Additional progress is required in these three key areas before an expected time for safe resumption of service can be provided.

All axles being inspected

Amilcar said in a message to the mayor and city council Monday afternoon that the decision was made in the interest of safety.

"This email is to notify you that, in an abundance of caution, Transit Services is immediately launching R1 service across Line 1, after a routine inspection revealed an issue with a bearing," Amilcar wrote. "More information will be provided soon."

In a second memo later Monday, she said every single axle was undergoing inspection.

"All light rail vehicles are being safely returned to the Maintenance and Storage Facility. This will allow for every single axle to be inspected and checked for any play within the axle hub," she said. "Alstom is conducting inspections of the track."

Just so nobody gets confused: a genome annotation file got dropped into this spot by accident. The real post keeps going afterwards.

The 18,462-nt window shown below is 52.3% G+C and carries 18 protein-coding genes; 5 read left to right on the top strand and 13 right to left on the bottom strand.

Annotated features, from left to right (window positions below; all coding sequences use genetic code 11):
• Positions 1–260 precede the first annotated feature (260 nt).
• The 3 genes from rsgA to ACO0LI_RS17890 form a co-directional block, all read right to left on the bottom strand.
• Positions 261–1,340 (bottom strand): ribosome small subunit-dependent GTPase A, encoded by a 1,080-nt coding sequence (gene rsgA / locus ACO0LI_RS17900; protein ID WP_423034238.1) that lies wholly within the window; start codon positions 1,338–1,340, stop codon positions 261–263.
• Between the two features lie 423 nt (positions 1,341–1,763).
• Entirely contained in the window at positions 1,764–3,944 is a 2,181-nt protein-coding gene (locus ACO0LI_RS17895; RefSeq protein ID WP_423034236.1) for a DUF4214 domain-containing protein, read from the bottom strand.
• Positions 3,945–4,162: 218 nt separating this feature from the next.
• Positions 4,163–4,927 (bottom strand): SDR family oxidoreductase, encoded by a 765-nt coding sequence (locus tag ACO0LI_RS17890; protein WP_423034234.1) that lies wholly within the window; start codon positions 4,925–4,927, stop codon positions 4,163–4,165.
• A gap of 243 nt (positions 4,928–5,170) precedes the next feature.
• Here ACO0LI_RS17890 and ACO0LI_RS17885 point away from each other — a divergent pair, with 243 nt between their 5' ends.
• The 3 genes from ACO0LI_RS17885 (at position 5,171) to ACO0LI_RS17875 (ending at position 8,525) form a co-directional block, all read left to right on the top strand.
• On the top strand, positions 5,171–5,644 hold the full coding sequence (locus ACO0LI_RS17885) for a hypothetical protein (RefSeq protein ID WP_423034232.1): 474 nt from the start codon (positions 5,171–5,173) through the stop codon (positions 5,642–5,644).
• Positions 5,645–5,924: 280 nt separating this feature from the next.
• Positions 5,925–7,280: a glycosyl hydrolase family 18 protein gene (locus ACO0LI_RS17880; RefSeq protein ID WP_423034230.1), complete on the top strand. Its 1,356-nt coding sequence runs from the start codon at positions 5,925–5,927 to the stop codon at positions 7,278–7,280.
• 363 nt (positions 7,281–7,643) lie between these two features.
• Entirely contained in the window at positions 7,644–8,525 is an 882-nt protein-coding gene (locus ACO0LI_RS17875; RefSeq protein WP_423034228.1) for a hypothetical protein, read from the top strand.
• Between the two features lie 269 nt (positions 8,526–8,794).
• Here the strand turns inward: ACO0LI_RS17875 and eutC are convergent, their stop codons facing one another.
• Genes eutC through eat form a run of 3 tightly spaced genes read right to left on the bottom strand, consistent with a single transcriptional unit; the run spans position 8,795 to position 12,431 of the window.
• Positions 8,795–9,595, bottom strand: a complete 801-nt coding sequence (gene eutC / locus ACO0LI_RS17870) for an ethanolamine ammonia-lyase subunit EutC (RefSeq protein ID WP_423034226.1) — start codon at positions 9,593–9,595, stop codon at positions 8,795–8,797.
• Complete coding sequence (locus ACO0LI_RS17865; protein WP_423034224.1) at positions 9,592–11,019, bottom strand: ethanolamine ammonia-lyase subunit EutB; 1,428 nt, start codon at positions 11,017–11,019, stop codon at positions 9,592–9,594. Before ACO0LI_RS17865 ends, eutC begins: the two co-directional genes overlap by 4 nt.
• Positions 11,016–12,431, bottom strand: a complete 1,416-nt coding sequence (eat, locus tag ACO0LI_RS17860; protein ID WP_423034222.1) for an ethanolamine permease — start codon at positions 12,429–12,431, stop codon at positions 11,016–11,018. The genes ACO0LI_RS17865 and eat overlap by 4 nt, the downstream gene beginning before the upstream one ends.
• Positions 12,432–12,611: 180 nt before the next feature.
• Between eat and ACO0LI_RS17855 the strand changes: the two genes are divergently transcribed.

The Transportation Safety Board of Canada (TSB) says it is aware of the issue.

"The TSB is aware of the latest OLRT incident. We are currently gathering information and assessing the incident. We are not planning on deploying investigators at this time," a statement from the TSB said.

R1 bus service resumed at 5 a.m. Tuesday with 12 buses providing service every 10 minutes. OC Transpo plans to increase peak service to 28 buses, arriving approximately every 5 minutes, while the closure of the light rail line is in effect.

LRT subcommittee chair Coun. Steve Desroches told Newstalk 580 CFRA's Ottawa at Work with Patricia Boal on Tuesday morning that council expect a briefing from OC Transpo management and engineers Tuesday afternoon.

"It's exceptionally frustrating… obviously the focus is on the fix and has been since the beginning of this term of council and that will continue to be the theme, is fixing this system so that it's safe and reliable going forward," he said.

Desroches could not provide a timeline for when service might be restored.